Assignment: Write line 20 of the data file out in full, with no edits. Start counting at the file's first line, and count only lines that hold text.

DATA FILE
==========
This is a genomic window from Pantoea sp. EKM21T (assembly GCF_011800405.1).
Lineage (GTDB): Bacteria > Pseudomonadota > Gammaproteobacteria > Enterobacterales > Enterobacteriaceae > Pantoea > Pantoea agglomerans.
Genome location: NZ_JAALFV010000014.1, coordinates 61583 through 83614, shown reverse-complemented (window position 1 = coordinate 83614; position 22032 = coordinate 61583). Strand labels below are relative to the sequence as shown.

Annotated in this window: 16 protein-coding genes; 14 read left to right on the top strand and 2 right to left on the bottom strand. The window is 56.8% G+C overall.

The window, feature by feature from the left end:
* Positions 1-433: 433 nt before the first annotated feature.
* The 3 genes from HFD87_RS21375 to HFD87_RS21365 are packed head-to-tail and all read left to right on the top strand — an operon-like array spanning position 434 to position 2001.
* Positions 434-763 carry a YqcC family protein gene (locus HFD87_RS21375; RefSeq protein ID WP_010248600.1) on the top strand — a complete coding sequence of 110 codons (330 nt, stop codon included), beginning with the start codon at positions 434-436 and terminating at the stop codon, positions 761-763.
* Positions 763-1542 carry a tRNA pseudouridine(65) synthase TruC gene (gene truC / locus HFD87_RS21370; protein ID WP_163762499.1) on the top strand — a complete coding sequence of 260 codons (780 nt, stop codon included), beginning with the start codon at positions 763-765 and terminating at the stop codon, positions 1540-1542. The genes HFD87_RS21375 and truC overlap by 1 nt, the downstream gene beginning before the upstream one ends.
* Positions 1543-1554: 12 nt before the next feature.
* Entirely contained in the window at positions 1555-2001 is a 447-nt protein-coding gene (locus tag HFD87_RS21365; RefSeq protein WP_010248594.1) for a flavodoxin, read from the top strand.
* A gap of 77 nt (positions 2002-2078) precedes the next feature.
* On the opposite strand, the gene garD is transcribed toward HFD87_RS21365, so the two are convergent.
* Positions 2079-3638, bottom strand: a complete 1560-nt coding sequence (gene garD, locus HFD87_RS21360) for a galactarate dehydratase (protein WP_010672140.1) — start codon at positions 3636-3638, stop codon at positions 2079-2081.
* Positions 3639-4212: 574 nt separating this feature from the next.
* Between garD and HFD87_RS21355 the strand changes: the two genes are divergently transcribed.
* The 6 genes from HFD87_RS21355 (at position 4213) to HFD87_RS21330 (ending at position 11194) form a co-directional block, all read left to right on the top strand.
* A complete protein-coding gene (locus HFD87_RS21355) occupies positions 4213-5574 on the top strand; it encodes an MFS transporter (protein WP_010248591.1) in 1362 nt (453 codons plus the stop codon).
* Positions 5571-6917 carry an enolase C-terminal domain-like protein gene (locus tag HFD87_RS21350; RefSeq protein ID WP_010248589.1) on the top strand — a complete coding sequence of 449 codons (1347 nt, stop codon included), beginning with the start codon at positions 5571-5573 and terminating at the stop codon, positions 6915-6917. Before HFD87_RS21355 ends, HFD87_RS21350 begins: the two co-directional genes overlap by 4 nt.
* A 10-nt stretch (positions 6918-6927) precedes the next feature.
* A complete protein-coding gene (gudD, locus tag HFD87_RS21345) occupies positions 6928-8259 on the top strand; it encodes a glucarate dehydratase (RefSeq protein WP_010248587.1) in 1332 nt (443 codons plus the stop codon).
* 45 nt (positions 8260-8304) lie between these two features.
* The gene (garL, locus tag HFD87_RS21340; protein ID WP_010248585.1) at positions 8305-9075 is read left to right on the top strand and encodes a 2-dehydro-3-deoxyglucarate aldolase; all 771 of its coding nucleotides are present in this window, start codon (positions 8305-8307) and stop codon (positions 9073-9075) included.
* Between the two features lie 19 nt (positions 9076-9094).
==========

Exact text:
* A 10-nt stretch (positions 6918-6927) precedes the next feature.